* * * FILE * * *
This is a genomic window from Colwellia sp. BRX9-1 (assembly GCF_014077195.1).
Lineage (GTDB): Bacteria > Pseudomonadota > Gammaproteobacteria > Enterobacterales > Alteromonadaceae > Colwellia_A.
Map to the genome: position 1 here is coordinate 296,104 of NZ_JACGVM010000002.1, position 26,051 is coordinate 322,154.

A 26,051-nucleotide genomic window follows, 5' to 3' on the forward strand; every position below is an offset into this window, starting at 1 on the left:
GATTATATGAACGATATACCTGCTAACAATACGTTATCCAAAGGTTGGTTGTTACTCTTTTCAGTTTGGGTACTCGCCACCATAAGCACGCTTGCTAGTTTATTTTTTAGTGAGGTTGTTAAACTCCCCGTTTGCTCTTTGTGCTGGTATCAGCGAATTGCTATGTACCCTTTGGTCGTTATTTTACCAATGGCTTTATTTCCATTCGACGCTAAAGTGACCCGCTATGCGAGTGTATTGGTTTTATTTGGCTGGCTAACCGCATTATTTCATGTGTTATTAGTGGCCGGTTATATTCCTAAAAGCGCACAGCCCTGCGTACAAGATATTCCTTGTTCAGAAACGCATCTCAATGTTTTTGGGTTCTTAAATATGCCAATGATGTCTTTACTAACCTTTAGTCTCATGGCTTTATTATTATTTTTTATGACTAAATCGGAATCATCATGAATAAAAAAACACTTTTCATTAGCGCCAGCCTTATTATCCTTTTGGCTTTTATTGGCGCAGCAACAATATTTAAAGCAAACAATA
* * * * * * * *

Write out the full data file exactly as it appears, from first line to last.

This is a genomic window from Colwellia sp. BRX9-1 (assembly GCF_014077195.1).
Lineage (GTDB): Bacteria > Pseudomonadota > Gammaproteobacteria > Enterobacterales > Alteromonadaceae > Colwellia_A.
Map to the genome: position 1 here is coordinate 296,104 of NZ_JACGVM010000002.1, position 26,051 is coordinate 322,154.

A 26,051-nucleotide genomic window follows, 5' to 3' on the forward strand; every position below is an offset into this window, starting at 1 on the left:
GATTATATGAACGATATACCTGCTAACAATACGTTATCCAAAGGTTGGTTGTTACTCTTTTCAGTTTGGGTACTCGCCACCATAAGCACGCTTGCTAGTTTATTTTTTAGTGAGGTTGTTAAACTCCCCGTTTGCTCTTTGTGCTGGTATCAGCGAATTGCTATGTACCCTTTGGTCGTTATTTTACCAATGGCTTTATTTCCATTCGACGCTAAAGTGACCCGCTATGCGAGTGTATTGGTTTTATTTGGCTGGCTAACCGCATTATTTCATGTGTTATTAGTGGCCGGTTATATTCCTAAAAGCGCACAGCCCTGCGTACAAGATATTCCTTGTTCAGAAACGCATCTCAATGTTTTTGGGTTCTTAAATATGCCAATGATGTCTTTACTAACCTTTAGTCTCATGGCTTTATTATTATTTTTTATGACTAAATCGGAATCATCATGAATAAAAAAACACTTTTCATTAGCGCCAGCCTTATTATCCTTTTGGCTTTTATTGGCGCAGCAACAATATTTAAAGCAAACAATA